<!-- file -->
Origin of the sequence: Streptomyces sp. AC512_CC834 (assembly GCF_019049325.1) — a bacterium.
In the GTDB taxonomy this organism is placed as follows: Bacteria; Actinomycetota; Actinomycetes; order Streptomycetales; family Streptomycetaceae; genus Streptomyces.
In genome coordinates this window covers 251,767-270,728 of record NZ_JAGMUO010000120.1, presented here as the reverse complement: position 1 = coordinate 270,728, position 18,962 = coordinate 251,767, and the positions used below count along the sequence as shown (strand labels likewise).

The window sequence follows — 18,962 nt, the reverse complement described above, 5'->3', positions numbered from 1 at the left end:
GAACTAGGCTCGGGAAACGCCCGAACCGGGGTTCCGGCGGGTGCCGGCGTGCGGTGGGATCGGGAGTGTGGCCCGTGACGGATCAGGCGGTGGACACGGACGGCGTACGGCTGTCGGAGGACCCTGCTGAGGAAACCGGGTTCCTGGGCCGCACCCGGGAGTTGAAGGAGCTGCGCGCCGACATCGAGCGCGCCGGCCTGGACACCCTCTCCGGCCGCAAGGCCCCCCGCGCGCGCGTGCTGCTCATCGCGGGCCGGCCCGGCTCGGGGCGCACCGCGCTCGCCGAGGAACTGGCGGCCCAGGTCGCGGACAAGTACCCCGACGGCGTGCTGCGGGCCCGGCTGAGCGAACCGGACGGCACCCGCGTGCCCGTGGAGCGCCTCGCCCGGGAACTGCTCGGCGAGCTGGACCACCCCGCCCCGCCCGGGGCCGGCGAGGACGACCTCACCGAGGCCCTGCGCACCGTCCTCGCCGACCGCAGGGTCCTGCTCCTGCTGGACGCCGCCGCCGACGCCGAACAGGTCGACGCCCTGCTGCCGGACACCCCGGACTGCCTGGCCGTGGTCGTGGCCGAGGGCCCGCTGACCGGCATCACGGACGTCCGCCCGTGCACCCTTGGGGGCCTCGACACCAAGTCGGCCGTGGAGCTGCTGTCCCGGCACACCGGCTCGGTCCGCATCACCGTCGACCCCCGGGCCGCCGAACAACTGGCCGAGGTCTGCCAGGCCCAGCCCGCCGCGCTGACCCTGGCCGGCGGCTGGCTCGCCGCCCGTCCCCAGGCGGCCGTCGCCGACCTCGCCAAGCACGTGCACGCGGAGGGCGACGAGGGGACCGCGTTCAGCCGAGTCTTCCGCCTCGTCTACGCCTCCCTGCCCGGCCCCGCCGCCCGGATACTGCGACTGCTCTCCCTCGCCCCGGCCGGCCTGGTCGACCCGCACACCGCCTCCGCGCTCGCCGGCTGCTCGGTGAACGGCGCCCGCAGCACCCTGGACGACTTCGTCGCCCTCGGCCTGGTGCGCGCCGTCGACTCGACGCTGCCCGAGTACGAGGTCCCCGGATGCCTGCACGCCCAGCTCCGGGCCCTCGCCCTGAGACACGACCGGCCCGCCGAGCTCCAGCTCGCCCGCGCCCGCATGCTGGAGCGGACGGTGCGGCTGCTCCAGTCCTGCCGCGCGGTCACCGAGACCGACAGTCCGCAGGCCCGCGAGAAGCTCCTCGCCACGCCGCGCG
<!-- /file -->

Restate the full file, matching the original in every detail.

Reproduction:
Origin of the sequence: Streptomyces sp. AC512_CC834 (assembly GCF_019049325.1) — a bacterium.
In the GTDB taxonomy this organism is placed as follows: Bacteria; Actinomycetota; Actinomycetes; order Streptomycetales; family Streptomycetaceae; genus Streptomyces.
In genome coordinates this window covers 251,767-270,728 of record NZ_JAGMUO010000120.1, presented here as the reverse complement: position 1 = coordinate 270,728, position 18,962 = coordinate 251,767, and the positions used below count along the sequence as shown (strand labels likewise).

The window sequence follows — 18,962 nt, the reverse complement described above, 5'->3', positions numbered from 1 at the left end:
GAACTAGGCTCGGGAAACGCCCGAACCGGGGTTCCGGCGGGTGCCGGCGTGCGGTGGGATCGGGAGTGTGGCCCGTGACGGATCAGGCGGTGGACACGGACGGCGTACGGCTGTCGGAGGACCCTGCTGAGGAAACCGGGTTCCTGGGCCGCACCCGGGAGTTGAAGGAGCTGCGCGCCGACATCGAGCGCGCCGGCCTGGACACCCTCTCCGGCCGCAAGGCCCCCCGCGCGCGCGTGCTGCTCATCGCGGGCCGGCCCGGCTCGGGGCGCACCGCGCTCGCCGAGGAACTGGCGGCCCAGGTCGCGGACAAGTACCCCGACGGCGTGCTGCGGGCCCGGCTGAGCGAACCGGACGGCACCCGCGTGCCCGTGGAGCGCCTCGCCCGGGAACTGCTCGGCGAGCTGGACCACCCCGCCCCGCCCGGGGCCGGCGAGGACGACCTCACCGAGGCCCTGCGCACCGTCCTCGCCGACCGCAGGGTCCTGCTCCTGCTGGACGCCGCCGCCGACGCCGAACAGGTCGACGCCCTGCTGCCGGACACCCCGGACTGCCTGGCCGTGGTCGTGGCCGAGGGCCCGCTGACCGGCATCACGGACGTCCGCCCGTGCACCCTTGGGGGCCTCGACACCAAGTCGGCCGTGGAGCTGCTGTCCCGGCACACCGGCTCGGTCCGCATCACCGTCGACCCCCGGGCCGCCGAACAACTGGCCGAGGTCTGCCAGGCCCAGCCCGCCGCGCTGACCCTGGCCGGCGGCTGGCTCGCCGCCCGTCCCCAGGCGGCCGTCGCCGACCTCGCCAAGCACGTGCACGCGGAGGGCGACGAGGGGACCGCGTTCAGCCGAGTCTTCCGCCTCGTCTACGCCTCCCTGCCCGGCCCCGCCGCCCGGATACTGCGACTGCTCTCCCTCGCCCCGGCCGGCCTGGTCGACCCGCACACCGCCTCCGCGCTCGCCGGCTGCTCGGTGAACGGCGCCCGCAGCACCCTGGACGACTTCGTCGCCCTCGGCCTGGTGCGCGCCGTCGACTCGACGCTGCCCGAGTACGAGGTCCCCGGATGCCTGCACGCCCAGCTCCGGGCCCTCGCCCTGAGACACGACCGGCCCGCCGAGCTCCAGCTCGCCCGCGCCCGCATGCTGGAGCGGACGGTGCGGCTGCTCCAGTCCTGCCGCGCGGTCACCGAGACCGACAGTCCGCAGGCCCGCGAGAAGCTCCTCGCCACGCCGCGCG